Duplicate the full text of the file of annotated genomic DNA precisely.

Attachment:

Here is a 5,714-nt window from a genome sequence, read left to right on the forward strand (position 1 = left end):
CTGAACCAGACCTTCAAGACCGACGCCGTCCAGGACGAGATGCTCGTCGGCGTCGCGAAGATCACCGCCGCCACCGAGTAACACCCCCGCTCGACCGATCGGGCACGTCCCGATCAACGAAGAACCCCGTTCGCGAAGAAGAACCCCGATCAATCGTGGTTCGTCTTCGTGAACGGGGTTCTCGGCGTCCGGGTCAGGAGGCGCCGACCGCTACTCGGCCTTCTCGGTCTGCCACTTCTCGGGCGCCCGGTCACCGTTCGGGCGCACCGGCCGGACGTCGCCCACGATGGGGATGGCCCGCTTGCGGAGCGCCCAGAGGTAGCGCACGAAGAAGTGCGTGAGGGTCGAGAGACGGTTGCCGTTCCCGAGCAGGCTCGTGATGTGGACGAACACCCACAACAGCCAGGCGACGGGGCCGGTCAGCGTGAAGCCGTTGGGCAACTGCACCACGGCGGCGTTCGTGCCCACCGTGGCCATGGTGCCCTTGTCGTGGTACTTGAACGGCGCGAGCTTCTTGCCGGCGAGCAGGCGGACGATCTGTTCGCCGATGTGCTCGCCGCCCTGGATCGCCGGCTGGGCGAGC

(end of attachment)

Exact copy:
Here is a 5,714-nt window from a genome sequence, read left to right on the forward strand (position 1 = left end):
CTGAACCAGACCTTCAAGACCGACGCCGTCCAGGACGAGATGCTCGTCGGCGTCGCGAAGATCACCGCCGCCACCGAGTAACACCCCCGCTCGACCGATCGGGCACGTCCCGATCAACGAAGAACCCCGTTCGCGAAGAAGAACCCCGATCAATCGTGGTTCGTCTTCGTGAACGGGGTTCTCGGCGTCCGGGTCAGGAGGCGCCGACCGCTACTCGGCCTTCTCGGTCTGCCACTTCTCGGGCGCCCGGTCACCGTTCGGGCGCACCGGCCGGACGTCGCCCACGATGGGGATGGCCCGCTTGCGGAGCGCCCAGAGGTAGCGCACGAAGAAGTGCGTGAGGGTCGAGAGACGGTTGCCGTTCCCGAGCAGGCTCGTGATGTGGACGAACACCCACAACAGCCAGGCGACGGGGCCGGTCAGCGTGAAGCCGTTGGGCAACTGCACCACGGCGGCGTTCGTGCCCACCGTGGCCATGGTGCCCTTGTCGTGGTACTTGAACGGCGCGAGCTTCTTGCCGGCGAGCAGGCGGACGATCTGTTCGCCGATGTGCTCGCCGCCCTGGATCGCCGGCTGGGCGAGC